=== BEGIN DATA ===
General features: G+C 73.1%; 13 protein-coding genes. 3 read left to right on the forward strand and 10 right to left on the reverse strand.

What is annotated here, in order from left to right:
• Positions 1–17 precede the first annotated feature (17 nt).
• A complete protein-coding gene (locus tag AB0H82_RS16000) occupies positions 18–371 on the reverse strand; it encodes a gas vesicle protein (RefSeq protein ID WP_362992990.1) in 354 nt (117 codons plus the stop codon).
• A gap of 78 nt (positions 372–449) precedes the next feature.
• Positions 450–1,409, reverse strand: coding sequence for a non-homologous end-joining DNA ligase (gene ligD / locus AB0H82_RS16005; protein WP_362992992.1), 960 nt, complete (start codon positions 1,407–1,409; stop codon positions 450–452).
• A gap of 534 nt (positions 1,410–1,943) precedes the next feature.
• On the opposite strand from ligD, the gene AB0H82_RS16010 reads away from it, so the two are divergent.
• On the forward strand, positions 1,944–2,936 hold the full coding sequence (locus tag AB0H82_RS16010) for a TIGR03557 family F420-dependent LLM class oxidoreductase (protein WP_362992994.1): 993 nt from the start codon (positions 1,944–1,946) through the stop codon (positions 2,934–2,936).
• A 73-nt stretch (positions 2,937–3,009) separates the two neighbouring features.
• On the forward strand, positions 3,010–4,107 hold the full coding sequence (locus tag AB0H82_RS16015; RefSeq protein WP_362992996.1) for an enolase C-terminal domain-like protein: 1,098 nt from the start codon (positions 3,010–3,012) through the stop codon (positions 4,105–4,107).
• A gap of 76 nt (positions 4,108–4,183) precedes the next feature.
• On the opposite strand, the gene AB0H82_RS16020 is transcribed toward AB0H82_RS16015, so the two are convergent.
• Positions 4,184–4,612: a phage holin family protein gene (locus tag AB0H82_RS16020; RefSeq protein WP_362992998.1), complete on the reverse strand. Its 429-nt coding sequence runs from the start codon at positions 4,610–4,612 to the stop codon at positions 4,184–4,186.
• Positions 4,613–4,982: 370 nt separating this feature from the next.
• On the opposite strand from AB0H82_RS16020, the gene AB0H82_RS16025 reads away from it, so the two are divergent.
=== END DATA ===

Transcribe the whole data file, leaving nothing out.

General features: G+C 73.1%; 13 protein-coding genes. 3 read left to right on the forward strand and 10 right to left on the reverse strand.

What is annotated here, in order from left to right:
• Positions 1–17 precede the first annotated feature (17 nt).
• A complete protein-coding gene (locus tag AB0H82_RS16000) occupies positions 18–371 on the reverse strand; it encodes a gas vesicle protein (RefSeq protein ID WP_362992990.1) in 354 nt (117 codons plus the stop codon).
• A gap of 78 nt (positions 372–449) precedes the next feature.
• Positions 450–1,409, reverse strand: coding sequence for a non-homologous end-joining DNA ligase (gene ligD / locus AB0H82_RS16005; protein WP_362992992.1), 960 nt, complete (start codon positions 1,407–1,409; stop codon positions 450–452).
• A gap of 534 nt (positions 1,410–1,943) precedes the next feature.
• On the opposite strand from ligD, the gene AB0H82_RS16010 reads away from it, so the two are divergent.
• On the forward strand, positions 1,944–2,936 hold the full coding sequence (locus tag AB0H82_RS16010) for a TIGR03557 family F420-dependent LLM class oxidoreductase (protein WP_362992994.1): 993 nt from the start codon (positions 1,944–1,946) through the stop codon (positions 2,934–2,936).
• A 73-nt stretch (positions 2,937–3,009) separates the two neighbouring features.
• On the forward strand, positions 3,010–4,107 hold the full coding sequence (locus tag AB0H82_RS16015; RefSeq protein WP_362992996.1) for an enolase C-terminal domain-like protein: 1,098 nt from the start codon (positions 3,010–3,012) through the stop codon (positions 4,105–4,107).
• A gap of 76 nt (positions 4,108–4,183) precedes the next feature.
• On the opposite strand, the gene AB0H82_RS16020 is transcribed toward AB0H82_RS16015, so the two are convergent.
• Positions 4,184–4,612: a phage holin family protein gene (locus tag AB0H82_RS16020; RefSeq protein WP_362992998.1), complete on the reverse strand. Its 429-nt coding sequence runs from the start codon at positions 4,610–4,612 to the stop codon at positions 4,184–4,186.
• Positions 4,613–4,982: 370 nt separating this feature from the next.
• On the opposite strand from AB0H82_RS16020, the gene AB0H82_RS16025 reads away from it, so the two are divergent.